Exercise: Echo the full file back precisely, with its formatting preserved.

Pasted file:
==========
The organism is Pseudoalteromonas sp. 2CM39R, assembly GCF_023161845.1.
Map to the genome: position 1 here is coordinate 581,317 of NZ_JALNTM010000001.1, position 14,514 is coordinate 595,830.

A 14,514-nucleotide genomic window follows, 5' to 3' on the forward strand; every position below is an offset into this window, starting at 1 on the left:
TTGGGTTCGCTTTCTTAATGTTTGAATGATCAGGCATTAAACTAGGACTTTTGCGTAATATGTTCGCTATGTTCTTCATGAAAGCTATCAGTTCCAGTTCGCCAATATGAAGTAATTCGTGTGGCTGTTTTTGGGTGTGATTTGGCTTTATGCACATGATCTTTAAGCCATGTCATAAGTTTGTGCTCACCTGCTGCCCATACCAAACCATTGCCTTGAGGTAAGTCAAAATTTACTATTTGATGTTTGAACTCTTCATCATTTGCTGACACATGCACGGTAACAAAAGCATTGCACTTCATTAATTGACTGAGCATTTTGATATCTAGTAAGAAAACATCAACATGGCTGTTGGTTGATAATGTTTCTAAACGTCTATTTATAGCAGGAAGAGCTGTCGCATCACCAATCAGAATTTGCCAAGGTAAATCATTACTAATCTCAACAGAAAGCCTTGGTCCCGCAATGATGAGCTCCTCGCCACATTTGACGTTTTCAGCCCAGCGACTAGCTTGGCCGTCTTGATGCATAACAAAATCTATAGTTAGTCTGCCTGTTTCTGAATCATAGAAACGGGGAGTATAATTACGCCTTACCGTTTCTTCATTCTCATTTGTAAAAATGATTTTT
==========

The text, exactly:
The organism is Pseudoalteromonas sp. 2CM39R, assembly GCF_023161845.1.
Map to the genome: position 1 here is coordinate 581,317 of NZ_JALNTM010000001.1, position 14,514 is coordinate 595,830.

A 14,514-nucleotide genomic window follows, 5' to 3' on the forward strand; every position below is an offset into this window, starting at 1 on the left:
TTGGGTTCGCTTTCTTAATGTTTGAATGATCAGGCATTAAACTAGGACTTTTGCGTAATATGTTCGCTATGTTCTTCATGAAAGCTATCAGTTCCAGTTCGCCAATATGAAGTAATTCGTGTGGCTGTTTTTGGGTGTGATTTGGCTTTATGCACATGATCTTTAAGCCATGTCATAAGTTTGTGCTCACCTGCTGCCCATACCAAACCATTGCCTTGAGGTAAGTCAAAATTTACTATTTGATGTTTGAACTCTTCATCATTTGCTGACACATGCACGGTAACAAAAGCATTGCACTTCATTAATTGACTGAGCATTTTGATATCTAGTAAGAAAACATCAACATGGCTGTTGGTTGATAATGTTTCTAAACGTCTATTTATAGCAGGAAGAGCTGTCGCATCACCAATCAGAATTTGCCAAGGTAAATCATTACTAATCTCAACAGAAAGCCTTGGTCCCGCAATGATGAGCTCCTCGCCACATTTGACGTTTTCAGCCCAGCGACTAGCTTGGCCGTCTTGATGCATAACAAAATCTATAGTTAGTCTGCCTGTTTCTGAATCATAGAAACGGGGAGTATAATTACGCCTTACCGTTTCTTCATTCTCATTTGTAAAAATGATTTTT